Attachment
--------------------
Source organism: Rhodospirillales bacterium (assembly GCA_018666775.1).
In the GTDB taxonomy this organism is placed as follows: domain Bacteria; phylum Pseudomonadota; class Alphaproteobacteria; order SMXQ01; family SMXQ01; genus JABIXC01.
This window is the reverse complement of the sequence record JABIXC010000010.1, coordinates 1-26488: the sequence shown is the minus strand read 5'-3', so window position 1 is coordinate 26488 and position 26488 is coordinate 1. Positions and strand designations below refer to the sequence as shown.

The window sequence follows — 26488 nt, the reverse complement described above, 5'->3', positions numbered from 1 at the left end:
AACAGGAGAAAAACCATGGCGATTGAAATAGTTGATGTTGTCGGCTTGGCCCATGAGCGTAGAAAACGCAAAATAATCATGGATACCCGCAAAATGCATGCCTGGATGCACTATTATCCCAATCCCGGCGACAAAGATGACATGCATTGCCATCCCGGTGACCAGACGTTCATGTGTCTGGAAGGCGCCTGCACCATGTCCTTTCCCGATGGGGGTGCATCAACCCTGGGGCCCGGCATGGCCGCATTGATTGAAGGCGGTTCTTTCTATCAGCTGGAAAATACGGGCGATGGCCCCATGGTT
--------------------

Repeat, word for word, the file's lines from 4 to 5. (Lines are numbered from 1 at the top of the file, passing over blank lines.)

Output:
The window sequence follows — 26488 nt, the reverse complement described above, 5'->3', positions numbered from 1 at the left end:
AACAGGAGAAAAACCATGGCGATTGAAATAGTTGATGTTGTCGGCTTGGCCCATGAGCGTAGAAAACGCAAAATAATCATGGATACCCGCAAAATGCATGCCTGGATGCACTATTATCCCAATCCCGGCGACAAAGATGACATGCATTGCCATCCCGGTGACCAGACGTTCATGTGTCTGGAAGGCGCCTGCACCATGTCCTTTCCCGATGGGGGTGCATCAACCCTGGGGCCCGGCATGGCCGCATTGATTGAAGGCGGTTCTTTCTATCAGCTGGAAAATACGGGCGATGGCCCCATGGTT